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24 September 2014
Wars and Conflict - Witnesses

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Joseph Sweeney
CURIOUS JOURNEY: An Oral History of Ireland’s Unfinished Revolution,
by Kenneth Griffith and Timothy O’Grady,
(Mercier Press, 1998).

Image of Prisoners arriving at Kilmainham Gaol

Prisoners arriving at Kilmainham Jail 1916 ©

We filed out onto Moore Street and were lined up into fours and were marched up O’Connell Street and formed into two lines on each side of the street. We marched up to the front and left all our arms and ammunition and then went back to our original places. Officers with notebooks then came along and took down our names. A funny incident happened there. One of the officers just looked at one of our fellows and without asking him anything wrote down his name and then walked on. After he had gone a certain distance, somebody asked this fellow, ‘Does that officer know you?’ ‘That’s my brother,’ he said.

When that formality was over we were marched into a little patch of green in front of the Rotunda Hospital, an oval patch, and we were made to lie down there. Anybody who put his foot out of line got a whack of a rifle butt. We were kept there all night and a British officer amused himself by taking out some of the leaders. He took out poor old Tom Clarke and, with the nurses looking out of the windows of the hospital, he stripped him to the buff and made all sorts of disparaging remarks about him. ‘This old bastard had been at it before. He has a shop across the street there. He’s an old Fenian,’ and so on, and he took several others out too. That officer’s name was Lee Wilson and I remember a few years later I happened to be in the bar of the Wicklow Hotel and Mick Collins in his usual way stomped in and said to me, ‘We got the bugger, Joe.’ I said, ‘What are you talking about?’ He said, ‘Do you remember that first night outside the Rotunda? Lee Wilson?’ ‘I do remember,’ I said, ‘I’ll never forget it.’ ‘Well we got him today in Gorey.’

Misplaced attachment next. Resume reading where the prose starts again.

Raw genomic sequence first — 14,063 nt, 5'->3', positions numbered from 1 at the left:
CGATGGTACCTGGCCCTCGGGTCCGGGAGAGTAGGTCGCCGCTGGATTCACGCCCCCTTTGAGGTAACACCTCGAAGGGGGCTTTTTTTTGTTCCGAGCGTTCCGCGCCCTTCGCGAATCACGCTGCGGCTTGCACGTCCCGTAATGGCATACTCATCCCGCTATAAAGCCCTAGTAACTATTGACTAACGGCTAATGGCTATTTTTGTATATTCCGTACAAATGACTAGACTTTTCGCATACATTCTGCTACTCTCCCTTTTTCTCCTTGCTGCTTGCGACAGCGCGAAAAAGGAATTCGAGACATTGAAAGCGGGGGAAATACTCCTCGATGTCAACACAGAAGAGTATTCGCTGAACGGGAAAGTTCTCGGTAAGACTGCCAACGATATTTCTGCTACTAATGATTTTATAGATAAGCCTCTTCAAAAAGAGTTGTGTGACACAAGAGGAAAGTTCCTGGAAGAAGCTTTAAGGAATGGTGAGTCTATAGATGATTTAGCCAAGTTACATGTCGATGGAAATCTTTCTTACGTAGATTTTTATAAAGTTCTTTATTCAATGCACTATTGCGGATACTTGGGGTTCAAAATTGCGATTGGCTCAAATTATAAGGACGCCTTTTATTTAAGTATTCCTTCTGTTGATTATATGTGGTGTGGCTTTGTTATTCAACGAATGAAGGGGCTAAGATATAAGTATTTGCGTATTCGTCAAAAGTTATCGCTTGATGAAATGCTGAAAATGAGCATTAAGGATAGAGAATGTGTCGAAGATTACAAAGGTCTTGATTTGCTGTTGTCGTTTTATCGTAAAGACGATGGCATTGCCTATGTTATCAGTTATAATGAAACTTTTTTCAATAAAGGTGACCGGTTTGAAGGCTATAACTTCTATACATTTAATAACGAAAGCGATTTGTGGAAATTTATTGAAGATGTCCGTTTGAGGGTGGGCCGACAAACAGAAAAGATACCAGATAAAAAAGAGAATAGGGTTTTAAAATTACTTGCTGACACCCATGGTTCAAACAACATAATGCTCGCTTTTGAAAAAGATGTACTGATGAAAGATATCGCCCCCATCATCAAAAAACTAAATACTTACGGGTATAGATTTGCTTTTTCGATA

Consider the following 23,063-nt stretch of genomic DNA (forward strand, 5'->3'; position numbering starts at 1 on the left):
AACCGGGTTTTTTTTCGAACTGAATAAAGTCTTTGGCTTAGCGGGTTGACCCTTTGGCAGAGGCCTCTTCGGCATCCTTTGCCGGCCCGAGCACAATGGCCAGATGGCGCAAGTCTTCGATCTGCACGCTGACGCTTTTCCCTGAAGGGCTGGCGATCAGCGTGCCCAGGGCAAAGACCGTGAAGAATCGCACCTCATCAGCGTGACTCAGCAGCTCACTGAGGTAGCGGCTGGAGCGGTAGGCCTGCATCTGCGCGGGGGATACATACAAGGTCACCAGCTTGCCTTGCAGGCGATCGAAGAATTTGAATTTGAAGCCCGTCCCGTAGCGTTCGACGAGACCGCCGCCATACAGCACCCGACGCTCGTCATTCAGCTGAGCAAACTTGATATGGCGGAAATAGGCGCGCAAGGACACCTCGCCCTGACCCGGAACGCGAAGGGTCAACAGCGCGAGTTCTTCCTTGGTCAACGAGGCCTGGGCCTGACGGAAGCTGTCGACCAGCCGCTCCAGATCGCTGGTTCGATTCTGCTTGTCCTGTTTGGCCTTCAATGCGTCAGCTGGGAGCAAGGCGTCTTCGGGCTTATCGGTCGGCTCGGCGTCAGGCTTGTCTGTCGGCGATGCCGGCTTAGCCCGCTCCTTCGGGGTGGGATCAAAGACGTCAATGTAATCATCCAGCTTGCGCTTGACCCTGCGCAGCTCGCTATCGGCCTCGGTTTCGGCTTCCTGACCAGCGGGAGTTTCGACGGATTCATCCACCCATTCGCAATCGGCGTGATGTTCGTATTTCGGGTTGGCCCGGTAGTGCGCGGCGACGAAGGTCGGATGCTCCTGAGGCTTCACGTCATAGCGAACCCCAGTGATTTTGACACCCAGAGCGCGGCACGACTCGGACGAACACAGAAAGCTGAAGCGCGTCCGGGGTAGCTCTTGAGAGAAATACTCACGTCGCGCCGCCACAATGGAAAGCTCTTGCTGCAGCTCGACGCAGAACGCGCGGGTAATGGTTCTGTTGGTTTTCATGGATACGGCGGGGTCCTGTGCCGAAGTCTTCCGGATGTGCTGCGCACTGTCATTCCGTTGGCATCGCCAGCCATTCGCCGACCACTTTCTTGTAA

During the night the garrison from the Four Courts came in and we were put lying on top of one another. I had two fellows lying on top of me. In one way it was desperate and in another way it was great, because it was a very cold night and they kept me warm.

The following morning we were put into formation and marched down O’Connell Street, past the GPO, which still had the tricolour flying from it, and past Clery’s, which still had the Plough and the Stars. We got a very hostile reception along the way. At this stage we had very little sympathy in the country as a whole.

Image of Frongoch detention camp

Frongoch detention camp in Wales ©

We were eventually led out to the Richmond barracks and put into a big gymnasium there, where all the detectives of the G Division or political division came in to have a look at us. They picked out all the leaders and anyone they knew to have been previously involved in meetings or demonstrations or whatever. They were all courtmartialled and the leaders, of course, were shot.

They took us all to barrack rooms then and I lay down on my back on the floor. I was a fairly good sleeper in those days and I went right off to sleep. I was awakened after a bit by somebody kicking me on the soles of my feet and I looked up to find a British staff officer standing over me. He had a lot of gold on his cap. ‘What age are you?’ he said. I said, ‘I’m nineteen.’ So he passed on and one of the fellows said, ‘You’re a bloody fool. If you had said eighteen you would have been out by now.’ But I was unconcerned about whether I got out or not because I wanted to stay with the crowd. I was glad about it afterwards too, because I went through experiences that I’d never have had otherwise. That evening then we were marched down the quays and put on board a boat at the North Wall, down into the hold. We all got lousy as a result of the trip over to Holyhead, but I met a lot of fine people in Wales where I eventually wound up, outside Balla, a place called Frongoch Camp.

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